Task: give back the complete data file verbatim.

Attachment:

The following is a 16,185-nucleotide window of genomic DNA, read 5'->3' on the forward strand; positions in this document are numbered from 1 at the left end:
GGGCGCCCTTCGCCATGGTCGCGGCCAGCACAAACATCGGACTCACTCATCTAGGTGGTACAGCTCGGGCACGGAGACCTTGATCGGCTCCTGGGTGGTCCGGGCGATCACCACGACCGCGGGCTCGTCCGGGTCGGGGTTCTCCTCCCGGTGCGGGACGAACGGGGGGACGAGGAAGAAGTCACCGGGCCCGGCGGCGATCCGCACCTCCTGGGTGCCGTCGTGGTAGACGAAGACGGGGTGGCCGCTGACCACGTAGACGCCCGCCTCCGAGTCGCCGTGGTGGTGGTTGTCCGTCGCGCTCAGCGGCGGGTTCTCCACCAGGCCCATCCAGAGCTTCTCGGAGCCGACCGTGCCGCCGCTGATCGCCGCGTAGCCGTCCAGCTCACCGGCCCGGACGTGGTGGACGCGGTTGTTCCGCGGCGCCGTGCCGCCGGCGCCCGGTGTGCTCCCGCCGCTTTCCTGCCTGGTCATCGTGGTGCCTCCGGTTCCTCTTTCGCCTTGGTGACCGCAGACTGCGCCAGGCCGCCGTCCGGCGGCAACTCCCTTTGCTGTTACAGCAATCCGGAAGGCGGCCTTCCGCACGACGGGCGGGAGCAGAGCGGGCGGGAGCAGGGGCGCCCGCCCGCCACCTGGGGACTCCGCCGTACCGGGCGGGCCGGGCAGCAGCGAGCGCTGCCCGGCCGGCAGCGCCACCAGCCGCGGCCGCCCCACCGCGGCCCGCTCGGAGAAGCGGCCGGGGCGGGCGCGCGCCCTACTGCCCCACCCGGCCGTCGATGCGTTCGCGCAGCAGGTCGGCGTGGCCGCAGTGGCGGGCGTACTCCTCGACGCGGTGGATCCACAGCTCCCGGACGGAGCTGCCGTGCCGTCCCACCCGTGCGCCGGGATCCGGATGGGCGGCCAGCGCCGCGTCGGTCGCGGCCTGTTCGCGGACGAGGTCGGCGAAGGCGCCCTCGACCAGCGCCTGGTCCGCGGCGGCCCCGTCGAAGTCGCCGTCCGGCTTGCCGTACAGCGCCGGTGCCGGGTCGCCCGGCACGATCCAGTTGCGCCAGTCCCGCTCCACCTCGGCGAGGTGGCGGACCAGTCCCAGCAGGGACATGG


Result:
The following is a 16,185-nucleotide window of genomic DNA, read 5'->3' on the forward strand; positions in this document are numbered from 1 at the left end:
GGGCGCCCTTCGCCATGGTCGCGGCCAGCACAAACATCGGACTCACTCATCTAGGTGGTACAGCTCGGGCACGGAGACCTTGATCGGCTCCTGGGTGGTCCGGGCGATCACCACGACCGCGGGCTCGTCCGGGTCGGGGTTCTCCTCCCGGTGCGGGACGAACGGGGGGACGAGGAAGAAGTCACCGGGCCCGGCGGCGATCCGCACCTCCTGGGTGCCGTCGTGGTAGACGAAGACGGGGTGGCCGCTGACCACGTAGACGCCCGCCTCCGAGTCGCCGTGGTGGTGGTTGTCCGTCGCGCTCAGCGGCGGGTTCTCCACCAGGCCCATCCAGAGCTTCTCGGAGCCGACCGTGCCGCCGCTGATCGCCGCGTAGCCGTCCAGCTCACCGGCCCGGACGTGGTGGACGCGGTTGTTCCGCGGCGCCGTGCCGCCGGCGCCCGGTGTGCTCCCGCCGCTTTCCTGCCTGGTCATCGTGGTGCCTCCGGTTCCTCTTTCGCCTTGGTGACCGCAGACTGCGCCAGGCCGCCGTCCGGCGGCAACTCCCTTTGCTGTTACAGCAATCCGGAAGGCGGCCTTCCGCACGACGGGCGGGAGCAGAGCGGGCGGGAGCAGGGGCGCCCGCCCGCCACCTGGGGACTCCGCCGTACCGGGCGGGCCGGGCAGCAGCGAGCGCTGCCCGGCCGGCAGCGCCACCAGCCGCGGCCGCCCCACCGCGGCCCGCTCGGAGAAGCGGCCGGGGCGGGCGCGCGCCCTACTGCCCCACCCGGCCGTCGATGCGTTCGCGCAGCAGGTCGGCGTGGCCGCAGTGGCGGGCGTACTCCTCGACGCGGTGGATCCACAGCTCCCGGACGGAGCTGCCGTGCCGTCCCACCCGTGCGCCGGGATCCGGATGGGCGGCCAGCGCCGCGTCGGTCGCGGCCTGTTCGCGGACGAGGTCGGCGAAGGCGCCCTCGACCAGCGCCTGGTCCGCGGCGGCCCCGTCGAAGTCGCCGTCCGGCTTGCCGTACAGCGCCGGTGCCGGGTCGCCCGGCACGATCCAGTTGCGCCAGTCCCGCTCCACCTCGGCGAGGTGGCGGACCAGTCCCAGCAGGGACATGG